IF John Guidetti can play anywhere near as expansively as he talks then he should light up Scottish football this season.

The Swede's protracted season-long loan deal from Manchester City was belatedly confirmed last night after FIFA granted Celtic special dispensation to sign the 22 year-old, despite some of the paperwork relating to the move not being concluded until after the transfer deadline.

"After checking the documentation received and the information contained in the international transfer matching system managed by FIFA TMS, the Scottish Football Association was informed today that the envisaged loan deal may proceed," read a typically dry FIFA statement.

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Celtic will find out next weekend if it has been worth all the hassle. In interviews Guidetti, currently on under-21 duty with Sweden, comes across as a fascinating character, bursting with self-confidence.

A City player since 2008, this is the fifth time he has been farmed out on loan, the previous four delivering varying levels of success. It was at Feyenoord in 2011/12 that he really came to life, scoring 20 goals in 23 games. a campaign that included three hat tricks. That earned him the adoration of the Feyenoord fans and had some tipping him to start for Sweden in Euro 2012 alongside Zlatan Ibrahimovic.

At his 20th birthday party in April of that year, however, things took a turn for the worse. A mystery stomach virus sustained that night started to attack his nervous system, effectively paralysing his right leg. He barely kicked a ball for the best part of the next two years. When he returned in January this year, it was at Stoke City on another loan spell.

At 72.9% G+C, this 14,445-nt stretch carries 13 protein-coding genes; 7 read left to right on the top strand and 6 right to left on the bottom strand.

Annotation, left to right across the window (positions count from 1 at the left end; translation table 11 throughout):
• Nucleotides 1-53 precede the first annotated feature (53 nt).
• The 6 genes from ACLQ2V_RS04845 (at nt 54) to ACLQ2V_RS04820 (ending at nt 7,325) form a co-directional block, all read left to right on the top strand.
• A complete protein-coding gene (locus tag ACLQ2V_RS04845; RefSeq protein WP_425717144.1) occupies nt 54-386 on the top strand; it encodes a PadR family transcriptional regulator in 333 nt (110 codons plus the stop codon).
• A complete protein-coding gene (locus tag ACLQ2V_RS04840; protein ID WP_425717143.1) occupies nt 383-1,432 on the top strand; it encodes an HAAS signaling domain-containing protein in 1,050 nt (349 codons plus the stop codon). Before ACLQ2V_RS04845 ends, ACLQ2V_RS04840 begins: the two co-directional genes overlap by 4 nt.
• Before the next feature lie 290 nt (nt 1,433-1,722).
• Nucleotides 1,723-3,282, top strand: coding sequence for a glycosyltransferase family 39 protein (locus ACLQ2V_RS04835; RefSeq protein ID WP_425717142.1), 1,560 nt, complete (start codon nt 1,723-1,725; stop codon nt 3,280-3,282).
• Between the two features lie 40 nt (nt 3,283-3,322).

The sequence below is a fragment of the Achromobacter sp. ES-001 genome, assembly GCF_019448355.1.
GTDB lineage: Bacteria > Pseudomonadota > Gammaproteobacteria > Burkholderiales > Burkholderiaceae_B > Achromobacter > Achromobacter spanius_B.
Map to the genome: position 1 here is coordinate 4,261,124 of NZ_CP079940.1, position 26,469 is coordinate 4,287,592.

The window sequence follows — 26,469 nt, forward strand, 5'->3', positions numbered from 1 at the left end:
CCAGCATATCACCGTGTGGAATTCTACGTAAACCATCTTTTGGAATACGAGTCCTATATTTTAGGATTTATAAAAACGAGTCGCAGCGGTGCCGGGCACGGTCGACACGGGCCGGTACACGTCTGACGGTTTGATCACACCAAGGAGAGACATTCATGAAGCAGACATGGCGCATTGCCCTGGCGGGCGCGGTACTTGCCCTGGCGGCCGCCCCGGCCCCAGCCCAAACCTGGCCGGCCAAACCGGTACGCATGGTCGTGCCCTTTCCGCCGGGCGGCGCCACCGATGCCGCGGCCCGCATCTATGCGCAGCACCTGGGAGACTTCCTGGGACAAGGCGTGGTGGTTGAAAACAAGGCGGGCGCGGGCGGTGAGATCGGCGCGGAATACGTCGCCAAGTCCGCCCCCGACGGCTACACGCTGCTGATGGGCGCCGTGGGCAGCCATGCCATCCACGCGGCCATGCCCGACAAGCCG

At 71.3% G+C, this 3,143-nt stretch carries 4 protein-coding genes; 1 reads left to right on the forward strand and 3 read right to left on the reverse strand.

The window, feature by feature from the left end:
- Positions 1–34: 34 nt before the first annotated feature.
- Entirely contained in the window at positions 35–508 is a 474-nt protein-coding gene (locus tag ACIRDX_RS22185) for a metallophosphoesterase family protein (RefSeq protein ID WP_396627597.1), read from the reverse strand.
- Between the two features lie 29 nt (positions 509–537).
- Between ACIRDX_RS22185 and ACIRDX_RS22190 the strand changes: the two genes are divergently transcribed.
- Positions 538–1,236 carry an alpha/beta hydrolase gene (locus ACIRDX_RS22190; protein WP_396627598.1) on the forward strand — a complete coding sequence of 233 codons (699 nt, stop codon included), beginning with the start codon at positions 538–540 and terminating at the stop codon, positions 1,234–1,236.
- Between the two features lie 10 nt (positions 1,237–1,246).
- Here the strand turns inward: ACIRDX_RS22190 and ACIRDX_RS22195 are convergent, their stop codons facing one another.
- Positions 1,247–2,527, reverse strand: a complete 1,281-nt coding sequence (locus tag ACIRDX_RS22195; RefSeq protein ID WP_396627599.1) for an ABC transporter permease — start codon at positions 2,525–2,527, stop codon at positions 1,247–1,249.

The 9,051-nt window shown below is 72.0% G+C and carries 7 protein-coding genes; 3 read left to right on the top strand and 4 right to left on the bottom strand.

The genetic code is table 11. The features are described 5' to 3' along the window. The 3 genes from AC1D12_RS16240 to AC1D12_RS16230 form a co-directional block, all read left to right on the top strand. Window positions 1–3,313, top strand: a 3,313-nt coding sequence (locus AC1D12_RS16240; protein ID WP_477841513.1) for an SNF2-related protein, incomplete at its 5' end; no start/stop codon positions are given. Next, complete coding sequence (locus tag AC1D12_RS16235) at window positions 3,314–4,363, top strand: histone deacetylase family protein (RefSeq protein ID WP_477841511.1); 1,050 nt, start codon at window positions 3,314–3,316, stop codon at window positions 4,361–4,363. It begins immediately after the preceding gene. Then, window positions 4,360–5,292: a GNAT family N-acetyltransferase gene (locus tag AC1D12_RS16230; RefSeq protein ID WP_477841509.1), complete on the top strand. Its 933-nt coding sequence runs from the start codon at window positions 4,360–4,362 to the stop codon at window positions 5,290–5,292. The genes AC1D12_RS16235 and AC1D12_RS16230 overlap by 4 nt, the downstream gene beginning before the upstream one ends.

The feeling was this would be his chance to recapture the highs experienced during his year in the Netherlands but instead it proved to be something of a comedown. He played just six times for Mark Hughes' side, all as a substitute, and failed to register a goal.

His self-belief, however, remains undiminished. In an interview carried out shortly after joining Stoke, he told of his plan to open a flower shop when he finally hangs up his boots, and send bouquets to all those who said he would never make it. "We'd call it Flowers for Doubters and send flowers to all the people who doubted me," he said. "All those people, they don't realise they drive me on. The flowers would be a little thank you."

For one so young, he has led a colourful life. It has included two stints living in Kenya as a child, a place he describes as "my favourite place on earth". He intends to live there when he retires and has established the John Guidetti Foundation to help build football pitches and schools. He has one full international cap to his name but ambitions to do so much more.

The comparisons with Zlatan are inevitable and, like his compatriot, he has no problem outlining his vision for the future. Unsurprisingly, such a talkative approach is sometimes divisive. "I speak my mind. I go to Holland and say I'm going to score 20 goals. And I do it. You get injured for two years and you see people saying: 'He's nothing.' That's Flowers for Doubters, man. The people who say you can't make it - you're going to eat your words."

Whether Celtic have signed the Guidetti who sparkled at Feyenoord or the one who struggled at Stoke remains to be seen. The player, though, is evidently happy to be given the opportunity to play for the Scottish champions, even if there is still doubt over whether he will be eligible for the Europa League campaign. "Delighted to have finally joined @celticfc on loan . . . Can't wait to get started and play in front those fans #TheBhoys," he tweeted.

He could make his debut against Aberdeen at Celtic Park a week tomorrow. It is unlikely to be dull.